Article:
Daniel Claesson, 40, says the last straw came when he and his wife Nina, 38, returned from holiday over the weekend to find almost 300 of the creatures covering their lawn in Jönköping in southern Sweden.
“We always have plenty of them in our garden and it is mostly Nina who is picking them up and killing them, which gets tiring,” he told The Local on Tuesday.
“After weighing one kilo of them in just one evening, I thought maybe there is someone who would actually want them. I didn't think anyone seriously would but I was tired of the slugs and so I put an advert online as a fun thing to do.”
A close-up of the snails. Photo: Private
His advert on Swedish online marketplace Blocket (similar to Craigslist in the US or Gumtree in the UK and Australia) has since gone viral after being picked up by several newspapers, although Claesson says he has only had 15 messages from potential buyers.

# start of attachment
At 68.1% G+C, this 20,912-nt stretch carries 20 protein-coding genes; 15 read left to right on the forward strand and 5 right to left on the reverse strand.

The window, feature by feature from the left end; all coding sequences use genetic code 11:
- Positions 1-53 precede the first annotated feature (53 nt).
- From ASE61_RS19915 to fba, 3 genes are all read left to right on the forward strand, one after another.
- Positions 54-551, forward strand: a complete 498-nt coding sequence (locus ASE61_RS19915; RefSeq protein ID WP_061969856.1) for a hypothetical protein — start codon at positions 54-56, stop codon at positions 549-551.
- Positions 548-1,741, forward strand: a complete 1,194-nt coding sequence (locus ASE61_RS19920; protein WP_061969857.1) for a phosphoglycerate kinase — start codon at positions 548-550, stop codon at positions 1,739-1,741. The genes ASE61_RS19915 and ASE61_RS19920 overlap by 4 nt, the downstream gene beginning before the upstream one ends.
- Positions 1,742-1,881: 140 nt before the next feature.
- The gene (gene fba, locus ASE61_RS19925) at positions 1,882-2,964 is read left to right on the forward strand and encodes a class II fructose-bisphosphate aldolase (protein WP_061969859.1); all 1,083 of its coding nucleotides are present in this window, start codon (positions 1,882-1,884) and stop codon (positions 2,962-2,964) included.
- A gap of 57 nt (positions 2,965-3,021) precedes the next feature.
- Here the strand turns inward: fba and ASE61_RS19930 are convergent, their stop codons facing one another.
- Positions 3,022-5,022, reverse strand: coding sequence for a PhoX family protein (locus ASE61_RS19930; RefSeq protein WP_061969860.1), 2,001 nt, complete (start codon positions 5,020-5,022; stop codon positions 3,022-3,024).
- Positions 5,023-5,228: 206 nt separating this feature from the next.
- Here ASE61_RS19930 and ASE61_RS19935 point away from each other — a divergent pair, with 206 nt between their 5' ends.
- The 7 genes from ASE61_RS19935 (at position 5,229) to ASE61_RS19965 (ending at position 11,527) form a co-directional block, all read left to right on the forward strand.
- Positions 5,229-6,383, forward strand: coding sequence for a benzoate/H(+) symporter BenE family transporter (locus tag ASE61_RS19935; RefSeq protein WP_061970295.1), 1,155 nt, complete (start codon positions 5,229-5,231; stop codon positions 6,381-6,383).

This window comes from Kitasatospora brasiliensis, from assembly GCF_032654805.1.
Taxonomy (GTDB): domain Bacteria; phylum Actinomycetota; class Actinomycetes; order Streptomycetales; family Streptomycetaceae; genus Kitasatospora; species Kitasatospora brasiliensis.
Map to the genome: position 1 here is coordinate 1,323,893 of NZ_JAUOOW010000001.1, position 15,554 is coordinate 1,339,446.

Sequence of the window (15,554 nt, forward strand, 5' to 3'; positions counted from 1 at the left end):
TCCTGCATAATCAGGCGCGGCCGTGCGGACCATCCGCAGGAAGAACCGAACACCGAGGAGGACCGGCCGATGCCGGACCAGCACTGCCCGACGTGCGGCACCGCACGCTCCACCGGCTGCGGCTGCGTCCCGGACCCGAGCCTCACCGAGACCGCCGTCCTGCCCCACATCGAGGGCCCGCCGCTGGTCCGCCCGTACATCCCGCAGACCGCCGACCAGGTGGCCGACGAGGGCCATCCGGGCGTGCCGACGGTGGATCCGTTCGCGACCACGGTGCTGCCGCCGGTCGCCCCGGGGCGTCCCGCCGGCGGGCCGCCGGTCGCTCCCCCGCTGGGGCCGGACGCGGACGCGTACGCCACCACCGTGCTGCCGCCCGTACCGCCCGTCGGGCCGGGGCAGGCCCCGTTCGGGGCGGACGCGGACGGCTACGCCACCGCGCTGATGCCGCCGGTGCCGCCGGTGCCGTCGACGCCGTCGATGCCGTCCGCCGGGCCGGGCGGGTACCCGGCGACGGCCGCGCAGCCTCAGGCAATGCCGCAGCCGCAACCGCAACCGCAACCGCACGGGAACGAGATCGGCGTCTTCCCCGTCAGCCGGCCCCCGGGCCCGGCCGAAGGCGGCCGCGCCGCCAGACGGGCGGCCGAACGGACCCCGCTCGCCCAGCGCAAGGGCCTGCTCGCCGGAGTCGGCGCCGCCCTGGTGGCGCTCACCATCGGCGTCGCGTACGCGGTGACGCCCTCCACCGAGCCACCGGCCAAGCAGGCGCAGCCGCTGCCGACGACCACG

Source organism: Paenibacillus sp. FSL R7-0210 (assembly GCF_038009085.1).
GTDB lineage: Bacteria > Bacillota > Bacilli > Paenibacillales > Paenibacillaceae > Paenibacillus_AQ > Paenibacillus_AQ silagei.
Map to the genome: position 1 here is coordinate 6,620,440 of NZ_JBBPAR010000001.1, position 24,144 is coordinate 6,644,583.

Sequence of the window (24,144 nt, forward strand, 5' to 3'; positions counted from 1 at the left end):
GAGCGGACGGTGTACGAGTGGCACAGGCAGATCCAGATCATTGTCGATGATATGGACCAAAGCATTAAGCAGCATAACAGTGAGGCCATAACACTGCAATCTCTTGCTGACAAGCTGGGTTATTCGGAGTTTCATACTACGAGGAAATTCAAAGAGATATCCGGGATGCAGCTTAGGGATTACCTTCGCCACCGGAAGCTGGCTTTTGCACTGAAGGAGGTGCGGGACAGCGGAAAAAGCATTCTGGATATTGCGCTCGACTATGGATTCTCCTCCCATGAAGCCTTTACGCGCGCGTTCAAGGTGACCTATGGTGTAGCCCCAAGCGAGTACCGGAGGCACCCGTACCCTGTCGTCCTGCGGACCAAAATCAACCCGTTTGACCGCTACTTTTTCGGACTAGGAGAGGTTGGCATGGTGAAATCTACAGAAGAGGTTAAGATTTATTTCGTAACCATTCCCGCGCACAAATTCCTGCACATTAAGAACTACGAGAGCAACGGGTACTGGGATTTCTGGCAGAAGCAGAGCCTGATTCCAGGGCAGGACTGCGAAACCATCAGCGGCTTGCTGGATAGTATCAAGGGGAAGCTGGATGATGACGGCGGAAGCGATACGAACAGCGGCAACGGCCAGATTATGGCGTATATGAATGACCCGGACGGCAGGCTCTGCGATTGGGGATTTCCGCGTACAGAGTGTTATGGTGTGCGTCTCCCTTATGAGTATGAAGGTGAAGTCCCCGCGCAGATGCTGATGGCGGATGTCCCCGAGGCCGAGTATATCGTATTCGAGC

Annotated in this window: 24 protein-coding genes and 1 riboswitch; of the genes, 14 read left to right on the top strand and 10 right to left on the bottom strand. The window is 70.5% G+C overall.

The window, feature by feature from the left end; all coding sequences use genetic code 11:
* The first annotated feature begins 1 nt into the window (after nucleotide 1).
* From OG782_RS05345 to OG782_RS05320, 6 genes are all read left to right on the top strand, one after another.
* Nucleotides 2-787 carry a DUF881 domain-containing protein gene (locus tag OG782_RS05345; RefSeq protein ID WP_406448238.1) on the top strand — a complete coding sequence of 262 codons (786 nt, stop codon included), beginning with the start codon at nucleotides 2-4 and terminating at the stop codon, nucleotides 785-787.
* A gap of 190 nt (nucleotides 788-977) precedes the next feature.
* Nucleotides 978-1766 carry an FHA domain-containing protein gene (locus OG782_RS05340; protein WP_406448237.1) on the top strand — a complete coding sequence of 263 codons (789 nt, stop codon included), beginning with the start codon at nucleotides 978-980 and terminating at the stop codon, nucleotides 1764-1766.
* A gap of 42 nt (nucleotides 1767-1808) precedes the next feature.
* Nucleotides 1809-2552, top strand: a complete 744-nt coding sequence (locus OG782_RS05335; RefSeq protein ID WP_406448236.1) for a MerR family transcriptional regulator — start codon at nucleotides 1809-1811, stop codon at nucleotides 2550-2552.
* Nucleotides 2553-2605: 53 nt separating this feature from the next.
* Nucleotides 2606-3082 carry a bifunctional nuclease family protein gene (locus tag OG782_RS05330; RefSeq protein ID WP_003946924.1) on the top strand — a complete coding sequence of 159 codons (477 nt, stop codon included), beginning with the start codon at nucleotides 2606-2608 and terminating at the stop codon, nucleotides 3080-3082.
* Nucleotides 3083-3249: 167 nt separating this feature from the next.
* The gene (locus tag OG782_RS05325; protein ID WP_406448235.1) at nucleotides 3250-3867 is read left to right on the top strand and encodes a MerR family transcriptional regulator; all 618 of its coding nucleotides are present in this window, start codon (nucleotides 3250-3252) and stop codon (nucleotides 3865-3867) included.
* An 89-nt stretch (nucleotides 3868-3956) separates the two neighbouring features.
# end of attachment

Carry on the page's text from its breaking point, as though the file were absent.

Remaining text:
“It is interesting how something little like this can become enormous,” he laughed.
“The responses have not been serious, they have asked things like 'are the animals ecological?', 'how old are they?' or 'have you fed them anything other than grass,” he explained.
Daniel Claesson who is selling the slugs. Photo: Private
Claesson said that if he did find a buyer for the slimy garden creatures, he would give the money to his local church, which has recently launched a number of initiatives to help growing numbers of EU migrants who have moved to the area.
“I think it is really important to find a way to help these people make it…I am not a politician so it is not up to me to judge if they should be here. But it is my way to help those who are here in any way I can,” he said.
“It's not what I had in mind when I put the advert up, but after all the interest in what I was doing I started to think about how I should spend the money.”
Claesson added that he doubts anyone will spend more than 100 kronor ($12) on the animals, however if his sales method works, he said he would turn to Blocket again to sell more of the creatures, to save him from killing them.
“Usually I cut them up with scissors or put them in a bucket of beer – that's a good tip,” he told The Local.
“I am not sure what is the most humane way of getting rid of them, I don't really think they have that much feeling, but I am not an expert in these things.”